Since the pandemic struck in early 2020, the virus has sickened about 880,000 people in Oregon and killed more than 8,400. It has packed emergency rooms and caused hospitals to run out of beds. But new infections have slowed. This week the state has a seven-day average of about 600 cases a day, according to Oregon Health Authority data. The average number of new daily infections was about double that in July. Illnesses peaked on July 13, with about 5.5% of Oregon residents infected, according to the latest forecast by Peter Graven at Oregon Health & Science University.

But that doesn’t mean the virus has gone away. Nearly 270 people are currently hospitalized with Covid-19, including 35 in intensive care units, health authority data shows.

Vaccines arrive

The new booster shots began arriving in Oregon late last week. As of Tuesday, 39,100 shots had arrived, with the majority going to pharmacies, the health authority told the Capital Chronicle. The health authority expects another 75,500 doses to arrive in Oregon this week for vaccine sites and an additional 75,500 doses for  pharmacies. Sidelinger said those doses should be enough to vaccinate everyone who wants an updated booster.

In recent days, some pharmacies, including Walgreens, Safeway and CVS, have started scheduling people to receive the updated booster.

The state has about two dozen vaccination sites at farmers markets, in businesses and county and state sites near populations of people of color. It also plans to open three new high-volume vaccination sites in Redmond, Medford and Eugene, but details have not been finalized. State officials said the vaccines will be widely available.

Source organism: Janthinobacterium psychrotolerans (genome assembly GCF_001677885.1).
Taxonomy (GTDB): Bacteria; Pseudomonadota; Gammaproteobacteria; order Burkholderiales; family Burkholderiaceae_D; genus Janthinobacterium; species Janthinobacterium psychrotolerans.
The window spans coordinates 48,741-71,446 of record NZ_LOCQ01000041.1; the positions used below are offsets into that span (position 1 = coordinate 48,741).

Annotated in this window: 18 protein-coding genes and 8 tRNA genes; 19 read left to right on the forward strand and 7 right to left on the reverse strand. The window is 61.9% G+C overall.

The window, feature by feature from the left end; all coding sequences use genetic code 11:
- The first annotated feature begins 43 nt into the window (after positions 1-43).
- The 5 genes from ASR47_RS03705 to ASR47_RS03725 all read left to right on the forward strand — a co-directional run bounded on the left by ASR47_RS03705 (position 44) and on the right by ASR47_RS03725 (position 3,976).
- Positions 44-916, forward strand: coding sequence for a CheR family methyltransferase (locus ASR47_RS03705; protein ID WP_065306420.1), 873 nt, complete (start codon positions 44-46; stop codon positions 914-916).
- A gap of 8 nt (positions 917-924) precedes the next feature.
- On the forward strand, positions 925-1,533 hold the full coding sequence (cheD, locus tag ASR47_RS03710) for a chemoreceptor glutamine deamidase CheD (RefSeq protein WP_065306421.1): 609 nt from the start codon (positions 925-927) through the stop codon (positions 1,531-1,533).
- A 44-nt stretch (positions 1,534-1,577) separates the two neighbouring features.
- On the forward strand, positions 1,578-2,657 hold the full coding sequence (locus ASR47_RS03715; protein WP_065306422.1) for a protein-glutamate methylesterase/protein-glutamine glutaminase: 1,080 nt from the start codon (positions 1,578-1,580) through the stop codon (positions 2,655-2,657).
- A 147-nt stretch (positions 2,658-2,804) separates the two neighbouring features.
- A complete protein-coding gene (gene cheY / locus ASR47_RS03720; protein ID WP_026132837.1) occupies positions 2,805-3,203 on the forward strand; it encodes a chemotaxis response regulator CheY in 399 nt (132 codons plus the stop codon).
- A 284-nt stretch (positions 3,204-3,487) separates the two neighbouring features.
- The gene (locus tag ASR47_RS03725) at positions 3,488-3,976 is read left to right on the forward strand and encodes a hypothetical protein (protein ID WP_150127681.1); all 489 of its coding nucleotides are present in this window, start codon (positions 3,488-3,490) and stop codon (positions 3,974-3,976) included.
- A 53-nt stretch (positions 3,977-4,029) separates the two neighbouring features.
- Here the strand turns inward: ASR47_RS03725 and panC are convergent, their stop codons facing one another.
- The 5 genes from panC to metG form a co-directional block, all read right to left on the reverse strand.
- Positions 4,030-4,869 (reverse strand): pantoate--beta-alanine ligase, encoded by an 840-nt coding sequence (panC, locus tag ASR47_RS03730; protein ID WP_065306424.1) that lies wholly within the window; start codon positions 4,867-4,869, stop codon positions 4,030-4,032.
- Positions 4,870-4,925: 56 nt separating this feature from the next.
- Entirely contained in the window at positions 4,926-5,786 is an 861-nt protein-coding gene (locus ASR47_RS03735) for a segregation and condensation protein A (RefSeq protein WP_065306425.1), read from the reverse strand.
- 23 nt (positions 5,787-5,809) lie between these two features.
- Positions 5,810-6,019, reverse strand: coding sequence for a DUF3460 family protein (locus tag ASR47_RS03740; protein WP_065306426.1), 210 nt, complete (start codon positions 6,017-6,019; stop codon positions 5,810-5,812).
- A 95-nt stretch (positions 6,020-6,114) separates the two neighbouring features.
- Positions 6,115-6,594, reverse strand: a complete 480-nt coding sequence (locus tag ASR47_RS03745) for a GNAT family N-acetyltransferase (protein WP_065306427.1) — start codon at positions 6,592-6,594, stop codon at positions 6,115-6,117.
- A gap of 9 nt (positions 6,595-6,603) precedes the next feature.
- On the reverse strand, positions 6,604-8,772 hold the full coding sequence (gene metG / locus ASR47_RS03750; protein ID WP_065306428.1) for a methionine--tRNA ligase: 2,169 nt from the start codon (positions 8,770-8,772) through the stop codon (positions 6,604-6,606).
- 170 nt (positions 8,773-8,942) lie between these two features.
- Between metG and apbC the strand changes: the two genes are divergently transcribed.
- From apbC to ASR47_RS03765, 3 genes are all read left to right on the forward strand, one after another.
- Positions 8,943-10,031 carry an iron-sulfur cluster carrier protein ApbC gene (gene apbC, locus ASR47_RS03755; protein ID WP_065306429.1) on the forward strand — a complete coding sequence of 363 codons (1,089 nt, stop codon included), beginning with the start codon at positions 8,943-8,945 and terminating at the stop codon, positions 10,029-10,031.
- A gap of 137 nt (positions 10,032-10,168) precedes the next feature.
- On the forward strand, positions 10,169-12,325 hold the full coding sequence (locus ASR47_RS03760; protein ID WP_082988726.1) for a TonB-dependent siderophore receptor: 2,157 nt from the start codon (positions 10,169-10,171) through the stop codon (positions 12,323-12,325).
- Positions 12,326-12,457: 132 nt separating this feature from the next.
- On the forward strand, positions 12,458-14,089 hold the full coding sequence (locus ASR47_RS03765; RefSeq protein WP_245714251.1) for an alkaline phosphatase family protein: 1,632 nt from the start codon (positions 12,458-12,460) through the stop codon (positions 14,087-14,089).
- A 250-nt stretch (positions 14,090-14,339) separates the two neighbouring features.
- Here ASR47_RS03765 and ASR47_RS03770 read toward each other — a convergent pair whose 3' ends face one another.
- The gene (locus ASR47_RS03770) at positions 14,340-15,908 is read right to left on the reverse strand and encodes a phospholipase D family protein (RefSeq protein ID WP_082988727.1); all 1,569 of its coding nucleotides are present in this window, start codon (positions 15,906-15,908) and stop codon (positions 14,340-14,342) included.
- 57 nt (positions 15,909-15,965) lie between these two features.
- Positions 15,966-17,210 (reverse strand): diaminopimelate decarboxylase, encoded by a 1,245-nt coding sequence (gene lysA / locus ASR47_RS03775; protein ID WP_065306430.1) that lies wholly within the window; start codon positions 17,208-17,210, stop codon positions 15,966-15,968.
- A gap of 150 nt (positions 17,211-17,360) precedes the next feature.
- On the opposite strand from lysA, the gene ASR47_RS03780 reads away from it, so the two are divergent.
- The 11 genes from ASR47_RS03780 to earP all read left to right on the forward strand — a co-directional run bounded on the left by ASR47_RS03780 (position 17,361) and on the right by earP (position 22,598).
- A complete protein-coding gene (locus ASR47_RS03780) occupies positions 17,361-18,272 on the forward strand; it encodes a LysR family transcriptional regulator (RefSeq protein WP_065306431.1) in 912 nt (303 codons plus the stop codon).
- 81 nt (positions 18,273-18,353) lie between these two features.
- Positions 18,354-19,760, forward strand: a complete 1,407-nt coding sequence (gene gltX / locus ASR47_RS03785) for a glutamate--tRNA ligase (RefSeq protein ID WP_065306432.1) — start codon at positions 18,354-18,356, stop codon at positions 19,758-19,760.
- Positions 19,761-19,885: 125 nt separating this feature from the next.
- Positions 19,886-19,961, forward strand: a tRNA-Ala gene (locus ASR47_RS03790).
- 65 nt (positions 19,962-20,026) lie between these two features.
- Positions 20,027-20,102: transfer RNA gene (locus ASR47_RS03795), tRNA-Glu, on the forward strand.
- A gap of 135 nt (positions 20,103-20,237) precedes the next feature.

“We expect the supply will meet demand,” Sidelinger said.

The shots were developed following a push by the Biden administration for a fall vaccination campaign. Infections always rise in colder months when people spend more time indoors, which increases the risk of transmission. But unlike the other doses, they were only tested in mice – not people. Experts say that could increase resistance among some people to get the shot. Also, without the benefit of a clinical trial, scientists won’t know how successful the shots are at preventing infections, they said.

Sidelinger said as immunity from previous shots and infections wanes in Oregon, cases could rise in the fall. Graven’s forecast shows cases falling until the end of October and then rising sharply to the end of December. Sidelinger said the updated shots could protect people. 

“These boosters will likely prevent a rise in severe outcomes, including severe disease, hospitalizations and deaths, even if transmission increases in the fall and winter,” he said.

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Lynne Terry
Lynne Terry

Lynne Terry has more than 30 years of journalism experience, including a recent stint as editor of The Lund Report, a highly regarded health news site. She reported on health and food safety in her 18 years at The Oregonian, was a senior producer at Oregon Public Broadcasting and Paris correspondent for National Public Radio for nine years. She has won state, regional and national awards, including a National Headliner Award for a long-term care facility story and a top award from the National Association of Health Care Journalists for an investigation into government failures to protect the public from repeated salmonella outbreaks. She loves to cook and entertain, speaks French and is learning Portuguese.